ISLAMABAD: Forests being cut in the Azad Jammu and Kashmir territory by the timber mafia will bring the looming water crisis in the region nearer, warned an official of the territory.

“Every year the criminal activity adds 5,000 acres of barren land to the 500,000 acres already denuded of trees,” Farhat Ali Mir, Secretary Forest, Wildlife and Fisheries, told Dawn on Sunday.

Last week, the official met Federal Minister for Climate Change Mushahidullah Khan to seek help in saving the AJK forests which are the lifeline of Pakistan’s water cycle.

Mir highlighted the gravity of the situation by saying that trees were being cut indiscriminately for money by the mafia and for fuel by the locals, with no rejuvenation programme at present.

Even trees 200 to 400 years old have been felled, he said.

“In the regeneration exercises in the past, we had 57 per cent success rate. That means it can take anywhere between 55 and 150 years for trees such as Conifers, Deodar and Pines to grow back in the region,” he added.

For 23 years after independence, trees in the territory were only cut. Not a single sapling was planted until 1970 when regeneration schemes were introduced.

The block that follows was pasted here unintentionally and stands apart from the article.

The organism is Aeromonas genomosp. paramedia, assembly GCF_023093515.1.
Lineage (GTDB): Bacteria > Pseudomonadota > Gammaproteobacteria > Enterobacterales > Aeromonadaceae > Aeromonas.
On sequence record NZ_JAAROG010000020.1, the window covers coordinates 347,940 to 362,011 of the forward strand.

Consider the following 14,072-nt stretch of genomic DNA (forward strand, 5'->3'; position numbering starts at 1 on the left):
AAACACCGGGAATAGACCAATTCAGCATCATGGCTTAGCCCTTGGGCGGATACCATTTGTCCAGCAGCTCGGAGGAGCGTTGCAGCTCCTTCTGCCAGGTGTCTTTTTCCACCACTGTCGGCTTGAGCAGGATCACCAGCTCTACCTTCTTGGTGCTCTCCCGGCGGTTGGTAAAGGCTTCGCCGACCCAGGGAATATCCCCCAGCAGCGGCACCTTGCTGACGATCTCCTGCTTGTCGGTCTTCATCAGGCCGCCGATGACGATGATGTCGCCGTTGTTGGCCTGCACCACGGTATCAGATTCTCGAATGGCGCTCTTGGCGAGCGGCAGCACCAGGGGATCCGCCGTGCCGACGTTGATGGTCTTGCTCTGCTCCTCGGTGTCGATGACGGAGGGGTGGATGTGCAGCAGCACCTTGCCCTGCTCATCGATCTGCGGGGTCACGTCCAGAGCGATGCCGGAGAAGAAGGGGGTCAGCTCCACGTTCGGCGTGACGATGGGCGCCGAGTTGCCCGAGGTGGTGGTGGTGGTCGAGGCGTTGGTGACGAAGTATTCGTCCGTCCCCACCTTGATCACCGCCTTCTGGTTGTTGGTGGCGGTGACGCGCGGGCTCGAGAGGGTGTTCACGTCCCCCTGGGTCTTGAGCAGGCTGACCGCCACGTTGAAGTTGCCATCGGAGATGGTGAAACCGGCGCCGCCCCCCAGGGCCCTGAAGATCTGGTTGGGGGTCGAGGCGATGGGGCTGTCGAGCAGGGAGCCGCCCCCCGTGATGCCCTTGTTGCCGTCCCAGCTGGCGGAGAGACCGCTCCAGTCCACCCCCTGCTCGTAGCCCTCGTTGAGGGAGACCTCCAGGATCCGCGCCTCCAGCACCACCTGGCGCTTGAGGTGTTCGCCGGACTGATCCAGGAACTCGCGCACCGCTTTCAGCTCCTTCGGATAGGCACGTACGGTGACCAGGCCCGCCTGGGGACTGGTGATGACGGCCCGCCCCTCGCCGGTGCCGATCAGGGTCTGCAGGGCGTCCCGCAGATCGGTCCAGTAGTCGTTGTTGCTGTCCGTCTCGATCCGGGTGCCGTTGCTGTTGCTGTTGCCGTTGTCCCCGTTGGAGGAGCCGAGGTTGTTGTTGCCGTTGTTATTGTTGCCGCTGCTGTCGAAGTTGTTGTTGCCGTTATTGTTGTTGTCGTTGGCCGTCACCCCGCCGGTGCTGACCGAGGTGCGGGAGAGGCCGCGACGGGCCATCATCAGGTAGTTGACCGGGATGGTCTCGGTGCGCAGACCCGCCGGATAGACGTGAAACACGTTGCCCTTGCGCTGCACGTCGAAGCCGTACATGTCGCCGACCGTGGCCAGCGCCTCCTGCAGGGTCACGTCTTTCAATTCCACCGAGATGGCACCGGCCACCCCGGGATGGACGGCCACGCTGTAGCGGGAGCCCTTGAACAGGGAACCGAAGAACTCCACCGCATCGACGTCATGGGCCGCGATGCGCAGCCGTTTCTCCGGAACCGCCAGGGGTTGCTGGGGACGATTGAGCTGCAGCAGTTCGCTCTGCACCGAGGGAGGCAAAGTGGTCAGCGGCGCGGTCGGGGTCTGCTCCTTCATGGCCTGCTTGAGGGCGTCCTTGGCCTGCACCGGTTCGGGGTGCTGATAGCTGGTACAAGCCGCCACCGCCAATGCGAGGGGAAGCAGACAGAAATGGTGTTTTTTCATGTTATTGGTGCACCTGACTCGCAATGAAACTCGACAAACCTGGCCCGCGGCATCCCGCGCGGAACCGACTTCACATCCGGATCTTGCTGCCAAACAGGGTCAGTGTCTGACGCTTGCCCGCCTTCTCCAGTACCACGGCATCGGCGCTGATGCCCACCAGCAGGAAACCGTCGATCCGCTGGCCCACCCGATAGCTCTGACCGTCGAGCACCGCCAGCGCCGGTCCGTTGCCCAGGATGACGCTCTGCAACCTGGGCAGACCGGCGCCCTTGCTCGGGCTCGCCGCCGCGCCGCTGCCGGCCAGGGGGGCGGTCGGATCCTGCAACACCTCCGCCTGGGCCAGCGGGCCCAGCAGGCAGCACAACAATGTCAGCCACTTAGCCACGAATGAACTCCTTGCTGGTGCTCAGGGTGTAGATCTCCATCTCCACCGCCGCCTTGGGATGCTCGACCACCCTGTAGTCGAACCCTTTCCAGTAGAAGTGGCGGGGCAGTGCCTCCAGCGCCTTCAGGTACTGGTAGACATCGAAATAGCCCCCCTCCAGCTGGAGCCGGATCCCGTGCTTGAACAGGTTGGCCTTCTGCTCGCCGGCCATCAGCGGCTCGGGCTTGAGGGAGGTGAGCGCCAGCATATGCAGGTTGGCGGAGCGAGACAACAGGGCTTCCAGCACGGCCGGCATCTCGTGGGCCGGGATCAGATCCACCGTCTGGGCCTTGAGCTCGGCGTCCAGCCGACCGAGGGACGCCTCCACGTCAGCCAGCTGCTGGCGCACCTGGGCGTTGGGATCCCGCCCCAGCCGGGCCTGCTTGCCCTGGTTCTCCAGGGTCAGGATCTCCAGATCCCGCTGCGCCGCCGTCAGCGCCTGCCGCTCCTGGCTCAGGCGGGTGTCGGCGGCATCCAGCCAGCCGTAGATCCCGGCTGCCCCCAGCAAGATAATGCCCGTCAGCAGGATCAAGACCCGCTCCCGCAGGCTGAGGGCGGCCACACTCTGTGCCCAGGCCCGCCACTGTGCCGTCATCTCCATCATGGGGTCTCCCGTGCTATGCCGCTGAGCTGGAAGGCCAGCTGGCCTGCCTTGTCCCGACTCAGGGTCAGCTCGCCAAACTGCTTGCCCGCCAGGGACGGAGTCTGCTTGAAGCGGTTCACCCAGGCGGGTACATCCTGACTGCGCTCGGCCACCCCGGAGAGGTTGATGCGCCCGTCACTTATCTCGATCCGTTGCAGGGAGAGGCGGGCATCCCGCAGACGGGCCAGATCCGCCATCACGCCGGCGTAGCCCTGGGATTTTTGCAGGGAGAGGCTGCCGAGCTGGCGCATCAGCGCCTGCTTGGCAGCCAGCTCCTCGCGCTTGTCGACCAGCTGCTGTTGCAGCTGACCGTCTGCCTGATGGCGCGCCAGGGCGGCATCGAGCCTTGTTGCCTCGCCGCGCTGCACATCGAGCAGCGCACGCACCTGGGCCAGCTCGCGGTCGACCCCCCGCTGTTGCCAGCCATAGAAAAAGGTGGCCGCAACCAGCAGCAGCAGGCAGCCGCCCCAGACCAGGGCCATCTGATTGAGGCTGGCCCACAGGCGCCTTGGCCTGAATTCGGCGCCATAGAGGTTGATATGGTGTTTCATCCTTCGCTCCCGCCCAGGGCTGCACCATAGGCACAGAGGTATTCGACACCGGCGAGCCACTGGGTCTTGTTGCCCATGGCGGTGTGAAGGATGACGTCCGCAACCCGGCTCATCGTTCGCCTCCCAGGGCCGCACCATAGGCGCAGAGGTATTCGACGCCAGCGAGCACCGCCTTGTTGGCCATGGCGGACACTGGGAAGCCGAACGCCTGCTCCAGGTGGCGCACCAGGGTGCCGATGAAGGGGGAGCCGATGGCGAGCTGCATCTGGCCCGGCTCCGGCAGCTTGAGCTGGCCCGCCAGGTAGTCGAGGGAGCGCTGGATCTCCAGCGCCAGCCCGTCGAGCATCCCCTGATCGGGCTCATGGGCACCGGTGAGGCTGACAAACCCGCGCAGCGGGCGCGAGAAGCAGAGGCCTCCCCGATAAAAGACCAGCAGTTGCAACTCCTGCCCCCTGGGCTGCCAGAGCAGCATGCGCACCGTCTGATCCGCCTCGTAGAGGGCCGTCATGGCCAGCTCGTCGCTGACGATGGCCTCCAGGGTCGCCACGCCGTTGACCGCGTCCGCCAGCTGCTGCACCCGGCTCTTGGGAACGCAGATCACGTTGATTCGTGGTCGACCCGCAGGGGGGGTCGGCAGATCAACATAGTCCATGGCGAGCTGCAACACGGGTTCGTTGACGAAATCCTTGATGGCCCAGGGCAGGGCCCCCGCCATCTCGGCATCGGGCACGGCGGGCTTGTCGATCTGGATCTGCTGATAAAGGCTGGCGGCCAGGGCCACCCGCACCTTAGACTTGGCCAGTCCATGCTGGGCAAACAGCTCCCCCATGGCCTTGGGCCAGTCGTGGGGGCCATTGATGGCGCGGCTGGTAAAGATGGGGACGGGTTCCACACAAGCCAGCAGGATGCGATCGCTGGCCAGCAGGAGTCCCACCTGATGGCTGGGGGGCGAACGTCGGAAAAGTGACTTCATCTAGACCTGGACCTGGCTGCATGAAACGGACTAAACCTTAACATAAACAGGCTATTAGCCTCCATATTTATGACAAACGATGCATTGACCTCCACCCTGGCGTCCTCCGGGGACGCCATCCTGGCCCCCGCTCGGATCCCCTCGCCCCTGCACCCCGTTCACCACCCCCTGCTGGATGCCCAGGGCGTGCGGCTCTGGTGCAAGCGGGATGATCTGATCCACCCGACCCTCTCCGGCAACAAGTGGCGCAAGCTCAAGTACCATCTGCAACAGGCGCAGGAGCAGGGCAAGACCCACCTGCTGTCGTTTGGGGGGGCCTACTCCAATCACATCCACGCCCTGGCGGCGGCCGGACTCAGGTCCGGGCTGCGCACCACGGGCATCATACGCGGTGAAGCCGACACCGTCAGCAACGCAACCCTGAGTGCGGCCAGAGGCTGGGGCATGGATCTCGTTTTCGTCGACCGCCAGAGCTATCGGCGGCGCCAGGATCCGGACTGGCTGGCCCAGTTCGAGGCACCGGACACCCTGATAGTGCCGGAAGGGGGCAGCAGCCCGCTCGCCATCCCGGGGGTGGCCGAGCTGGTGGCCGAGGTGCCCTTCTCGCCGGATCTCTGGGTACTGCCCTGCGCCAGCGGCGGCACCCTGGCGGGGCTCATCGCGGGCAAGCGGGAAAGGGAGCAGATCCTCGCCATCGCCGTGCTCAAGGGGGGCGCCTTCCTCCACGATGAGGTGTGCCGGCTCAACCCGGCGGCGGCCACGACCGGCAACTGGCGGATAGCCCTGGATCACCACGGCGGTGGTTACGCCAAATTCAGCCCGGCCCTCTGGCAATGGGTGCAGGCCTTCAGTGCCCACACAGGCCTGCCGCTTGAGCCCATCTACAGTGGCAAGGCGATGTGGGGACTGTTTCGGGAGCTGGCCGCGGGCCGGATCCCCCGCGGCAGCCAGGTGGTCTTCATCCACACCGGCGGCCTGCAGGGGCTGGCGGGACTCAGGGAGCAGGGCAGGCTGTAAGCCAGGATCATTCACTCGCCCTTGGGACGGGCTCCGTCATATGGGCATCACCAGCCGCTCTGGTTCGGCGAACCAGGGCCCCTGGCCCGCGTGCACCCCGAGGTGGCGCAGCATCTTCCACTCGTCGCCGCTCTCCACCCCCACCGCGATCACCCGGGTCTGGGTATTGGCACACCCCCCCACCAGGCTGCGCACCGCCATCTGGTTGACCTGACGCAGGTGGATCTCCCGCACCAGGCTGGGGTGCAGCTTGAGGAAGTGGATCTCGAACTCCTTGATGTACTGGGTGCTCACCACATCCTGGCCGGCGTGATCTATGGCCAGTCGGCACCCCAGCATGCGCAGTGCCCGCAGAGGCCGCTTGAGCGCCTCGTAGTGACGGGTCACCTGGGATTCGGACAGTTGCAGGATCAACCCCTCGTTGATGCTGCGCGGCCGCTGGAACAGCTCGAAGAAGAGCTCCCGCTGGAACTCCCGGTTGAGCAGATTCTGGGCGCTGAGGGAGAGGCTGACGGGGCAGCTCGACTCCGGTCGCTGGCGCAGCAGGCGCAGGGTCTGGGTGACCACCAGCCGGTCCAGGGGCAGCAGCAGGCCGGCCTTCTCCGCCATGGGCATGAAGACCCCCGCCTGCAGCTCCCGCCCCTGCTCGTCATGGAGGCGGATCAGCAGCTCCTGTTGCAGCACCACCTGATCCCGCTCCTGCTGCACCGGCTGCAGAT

Development and commercial activities for a growing population, such as mining for minerals and construction of roads, cut deeper into the forest areas, degrading the natural green cover in the mountains of AJK.

An average household in AJK consumes three trees for maintenance such as fixing roofs and for fuel.

“Deforestation took a toll of more than 60 natural lakes in Rata Valley alone,” said the Secretary Forest, AJK. They should have been better developed for eco-tourism.

Mir described the deforestation in Neelum Valley, and especially Rata Valley, as “unprecedented”, warning that if such development were not banned immediately, the area will eventually become “filthy like the Lake Saiful Maluk”.

Deforestation also cause landslides, flash floods and avalanches, eventually increase silting in dams downstream.

Minister for Climate Change Mushahidullah Khan told the AJK official that he understood how forests were fast depleting, not just in AJK but also in Khyber Pakhtunkhwa.

“We have to start with awareness first, telling people that cutting trees is the worst of all violations and the federal government will make efforts to declare all water bodies protected under law,” said Mushahidullah Khan as he assured that the federal government would intervene to save the forests that regulate the country’s water cycle.

“Luckily the 18th Amendment is not applicable in AJK and the Centre can still intervene there to save environment. We will get directions from the Prime Minister if we have to in this case,” he added.

Published in Dawn, April 13th, 2015

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